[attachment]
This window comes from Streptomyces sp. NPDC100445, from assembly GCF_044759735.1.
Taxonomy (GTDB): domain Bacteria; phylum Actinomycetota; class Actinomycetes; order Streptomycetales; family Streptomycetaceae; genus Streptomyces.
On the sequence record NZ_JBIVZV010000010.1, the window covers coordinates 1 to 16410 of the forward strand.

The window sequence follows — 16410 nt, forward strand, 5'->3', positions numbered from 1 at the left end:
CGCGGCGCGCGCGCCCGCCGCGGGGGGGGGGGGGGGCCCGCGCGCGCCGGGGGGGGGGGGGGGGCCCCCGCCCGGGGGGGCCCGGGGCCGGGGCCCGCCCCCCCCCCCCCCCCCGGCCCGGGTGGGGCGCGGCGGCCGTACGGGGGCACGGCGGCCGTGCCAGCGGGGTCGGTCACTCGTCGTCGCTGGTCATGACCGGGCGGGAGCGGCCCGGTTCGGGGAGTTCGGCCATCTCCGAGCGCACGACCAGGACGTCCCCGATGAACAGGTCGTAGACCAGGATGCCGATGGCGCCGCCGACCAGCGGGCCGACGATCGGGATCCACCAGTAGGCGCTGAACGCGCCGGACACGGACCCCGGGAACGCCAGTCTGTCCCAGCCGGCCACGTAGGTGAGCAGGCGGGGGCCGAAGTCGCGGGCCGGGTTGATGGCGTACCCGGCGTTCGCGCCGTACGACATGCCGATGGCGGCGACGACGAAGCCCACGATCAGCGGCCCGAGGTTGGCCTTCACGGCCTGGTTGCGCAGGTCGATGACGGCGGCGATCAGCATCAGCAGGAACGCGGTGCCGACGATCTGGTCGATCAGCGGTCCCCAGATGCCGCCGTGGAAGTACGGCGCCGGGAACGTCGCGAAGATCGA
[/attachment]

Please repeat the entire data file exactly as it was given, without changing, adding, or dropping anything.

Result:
This window comes from Streptomyces sp. NPDC100445, from assembly GCF_044759735.1.
Taxonomy (GTDB): domain Bacteria; phylum Actinomycetota; class Actinomycetes; order Streptomycetales; family Streptomycetaceae; genus Streptomyces.
On the sequence record NZ_JBIVZV010000010.1, the window covers coordinates 1 to 16410 of the forward strand.

The window sequence follows — 16410 nt, forward strand, 5'->3', positions numbered from 1 at the left end:
CGCGGCGCGCGCGCCCGCCGCGGGGGGGGGGGGGGGCCCGCGCGCGCCGGGGGGGGGGGGGGGGCCCCCGCCCGGGGGGGCCCGGGGCCGGGGCCCGCCCCCCCCCCCCCCCCCGGCCCGGGTGGGGCGCGGCGGCCGTACGGGGGCACGGCGGCCGTGCCAGCGGGGTCGGTCACTCGTCGTCGCTGGTCATGACCGGGCGGGAGCGGCCCGGTTCGGGGAGTTCGGCCATCTCCGAGCGCACGACCAGGACGTCCCCGATGAACAGGTCGTAGACCAGGATGCCGATGGCGCCGCCGACCAGCGGGCCGACGATCGGGATCCACCAGTAGGCGCTGAACGCGCCGGACACGGACCCCGGGAACGCCAGTCTGTCCCAGCCGGCCACGTAGGTGAGCAGGCGGGGGCCGAAGTCGCGGGCCGGGTTGATGGCGTACCCGGCGTTCGCGCCGTACGACATGCCGATGGCGGCGACGACGAAGCCCACGATCAGCGGCCCGAGGTTGGCCTTCACGGCCTGGTTGCGCAGGTCGATGACGGCGGCGATCAGCATCAGCAGGAACGCGGTGCCGACGATCTGGTCGATCAGCGGTCCCCAGATGCCGCCGTGGAAGTACGGCGCCGGGAACGTCGCGAAGATCGA